The North Atlantic Arc


From Muckle Flugga to the Mull of Galloway





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Wednesday 21 September 2005

Pro Session


A short day--I'm pretty worn out, as I often am in the early days of the trip. I spend a little time in Scalloway and the islands, accessible by causeway, south of it. I take a good nap in the afternoon, hoping to shake off the last of my jet lag.

The session in the Lounge Bar is a much more polished affair than the night before. I've never seen so many accordions in one place in my life! A Norwegian lad, over on the ferry from Bergen just for this, plays some Russian tunes on the violin; his grandfather joins the general jam with his button accordion. A local fiddler who has gained some national reputation (alas, I did not catch his name) causes a buzz when he arrives and sits in for a while. The Canadians and Dutch are there. It's a wonderful evening. I've seen sessions in many pubs around Scotland, and in Ireland and England as well, but nothing that compares to Wednesday night at the Lounge Bar. Perhaps it's the Scandinavian tinge that makes it special for me.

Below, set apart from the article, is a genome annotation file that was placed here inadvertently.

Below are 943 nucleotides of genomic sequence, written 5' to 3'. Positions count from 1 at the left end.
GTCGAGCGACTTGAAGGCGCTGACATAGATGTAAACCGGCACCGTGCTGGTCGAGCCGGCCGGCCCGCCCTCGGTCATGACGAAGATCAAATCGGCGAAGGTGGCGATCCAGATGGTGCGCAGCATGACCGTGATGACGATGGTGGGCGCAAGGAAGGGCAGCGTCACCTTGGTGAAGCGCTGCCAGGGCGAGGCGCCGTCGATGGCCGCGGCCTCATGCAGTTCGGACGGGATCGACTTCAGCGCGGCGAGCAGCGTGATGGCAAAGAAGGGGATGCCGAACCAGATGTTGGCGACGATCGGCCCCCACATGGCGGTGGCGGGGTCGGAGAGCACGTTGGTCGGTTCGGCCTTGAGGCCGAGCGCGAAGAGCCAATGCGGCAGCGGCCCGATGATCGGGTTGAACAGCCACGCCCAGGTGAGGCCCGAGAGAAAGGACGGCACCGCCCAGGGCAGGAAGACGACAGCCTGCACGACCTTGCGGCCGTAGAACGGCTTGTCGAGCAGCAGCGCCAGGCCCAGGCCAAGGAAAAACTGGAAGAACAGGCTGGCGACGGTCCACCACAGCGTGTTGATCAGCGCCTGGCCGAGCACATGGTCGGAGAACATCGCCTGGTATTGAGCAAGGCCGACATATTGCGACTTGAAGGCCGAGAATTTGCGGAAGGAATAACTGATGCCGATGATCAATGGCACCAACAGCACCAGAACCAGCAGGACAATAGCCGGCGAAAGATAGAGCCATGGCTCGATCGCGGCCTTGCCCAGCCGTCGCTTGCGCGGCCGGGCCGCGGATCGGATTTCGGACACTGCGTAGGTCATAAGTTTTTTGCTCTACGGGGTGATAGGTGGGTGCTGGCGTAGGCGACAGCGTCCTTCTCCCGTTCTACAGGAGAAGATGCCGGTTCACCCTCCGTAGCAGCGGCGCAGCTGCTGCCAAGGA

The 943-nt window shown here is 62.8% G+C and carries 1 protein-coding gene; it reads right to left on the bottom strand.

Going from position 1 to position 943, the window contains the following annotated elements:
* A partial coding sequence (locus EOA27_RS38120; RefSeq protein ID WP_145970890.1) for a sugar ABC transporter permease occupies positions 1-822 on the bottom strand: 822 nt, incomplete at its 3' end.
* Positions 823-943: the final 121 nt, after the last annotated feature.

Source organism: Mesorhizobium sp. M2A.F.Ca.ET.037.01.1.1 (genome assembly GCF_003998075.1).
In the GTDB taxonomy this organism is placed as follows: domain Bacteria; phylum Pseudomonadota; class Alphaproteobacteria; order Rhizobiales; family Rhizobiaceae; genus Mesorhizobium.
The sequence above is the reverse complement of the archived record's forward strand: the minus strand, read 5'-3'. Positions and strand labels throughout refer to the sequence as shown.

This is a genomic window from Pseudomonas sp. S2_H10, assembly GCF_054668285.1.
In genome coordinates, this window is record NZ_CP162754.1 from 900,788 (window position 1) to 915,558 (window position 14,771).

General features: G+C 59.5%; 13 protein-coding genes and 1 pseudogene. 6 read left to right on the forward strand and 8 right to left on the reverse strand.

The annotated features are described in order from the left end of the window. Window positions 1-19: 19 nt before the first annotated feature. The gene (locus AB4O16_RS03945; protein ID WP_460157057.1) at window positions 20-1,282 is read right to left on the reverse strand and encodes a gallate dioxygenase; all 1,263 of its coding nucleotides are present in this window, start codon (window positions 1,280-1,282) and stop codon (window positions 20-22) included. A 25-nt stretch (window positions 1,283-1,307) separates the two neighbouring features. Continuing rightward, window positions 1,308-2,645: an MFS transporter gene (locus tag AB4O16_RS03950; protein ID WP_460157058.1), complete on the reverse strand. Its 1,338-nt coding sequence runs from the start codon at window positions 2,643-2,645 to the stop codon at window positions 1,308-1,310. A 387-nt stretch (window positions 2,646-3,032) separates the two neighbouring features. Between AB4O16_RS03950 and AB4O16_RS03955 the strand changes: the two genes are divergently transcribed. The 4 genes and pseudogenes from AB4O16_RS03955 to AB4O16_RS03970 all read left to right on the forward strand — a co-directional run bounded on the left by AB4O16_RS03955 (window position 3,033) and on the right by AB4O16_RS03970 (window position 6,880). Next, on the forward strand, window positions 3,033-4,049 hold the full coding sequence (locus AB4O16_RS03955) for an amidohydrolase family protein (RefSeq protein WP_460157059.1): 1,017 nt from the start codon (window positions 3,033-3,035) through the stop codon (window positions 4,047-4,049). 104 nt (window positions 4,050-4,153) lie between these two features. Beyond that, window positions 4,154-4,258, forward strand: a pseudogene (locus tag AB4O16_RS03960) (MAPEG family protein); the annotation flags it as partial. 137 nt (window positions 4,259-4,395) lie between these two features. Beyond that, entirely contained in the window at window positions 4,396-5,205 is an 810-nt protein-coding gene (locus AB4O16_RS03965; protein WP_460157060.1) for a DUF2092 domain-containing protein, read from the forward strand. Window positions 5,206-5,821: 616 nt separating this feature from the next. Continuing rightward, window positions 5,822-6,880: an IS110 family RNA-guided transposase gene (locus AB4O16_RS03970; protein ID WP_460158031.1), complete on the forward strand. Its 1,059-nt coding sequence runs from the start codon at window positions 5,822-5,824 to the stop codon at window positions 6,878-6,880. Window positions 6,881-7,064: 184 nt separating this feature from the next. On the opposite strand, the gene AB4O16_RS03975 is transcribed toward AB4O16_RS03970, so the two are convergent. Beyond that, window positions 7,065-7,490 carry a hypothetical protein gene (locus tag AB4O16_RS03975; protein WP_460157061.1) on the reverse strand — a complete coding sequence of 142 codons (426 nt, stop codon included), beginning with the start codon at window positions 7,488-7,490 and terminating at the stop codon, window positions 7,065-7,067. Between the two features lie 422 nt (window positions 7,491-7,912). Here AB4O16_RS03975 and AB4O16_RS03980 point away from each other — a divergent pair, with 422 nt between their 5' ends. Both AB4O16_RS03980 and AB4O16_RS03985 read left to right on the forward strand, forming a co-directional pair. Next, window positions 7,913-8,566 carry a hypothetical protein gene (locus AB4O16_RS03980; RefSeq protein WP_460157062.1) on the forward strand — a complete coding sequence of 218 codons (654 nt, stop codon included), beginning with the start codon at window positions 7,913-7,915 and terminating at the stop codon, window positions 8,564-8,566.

The Lounge Bar has two dozen or so malts. I'm trying to taste things I haven't had before, or not in a long time. Among the surprises for me are Tobermory 10–very cedary; I don't remember that at all--and BenRomach, which strikes me as a mild Ardbeg. I'll have to try them again later to see if my impression is the same.

The hostel has a curfew, so I say goodnight to the Canadians and goodbye to the Dutch--I am off to Unst tomorrow, and they will be gone when I get back. The Canucks are going to Unst as well, and I feel certain I will run into them there.

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Lerwick's central square. You can make out the sign and door of The Lounge Bar up the alley to the left of the optician's shop.

Close But No Cigar

Lerwick's front street, Commercial Street, is at the foot of a hill; a parallel street, Hillhead, runs along the crest of the hill. The two
streets are connected by narrow alleyways, called closes, similar to the closes and winds that run off the Royal Mile in Edinburgh.
I tried to take as many different ones as possible on my way back and forth from the B&B to town.


Many houses are accessible only via the close. Moving and deliveries must be horrendous!
This garden is unusual--I suspect there was originally another house in the lot, now long gone.


I passed this traffic marking on St Olaf Street every night on my way to the pub. I came to think of it as the Cross Of St Reet,
and it seemed to me to indicate the possibilities of travel--you can go in any direction you want, except back.


The beach at Banna Minn, on the island of West Burra, south of Scalloway.

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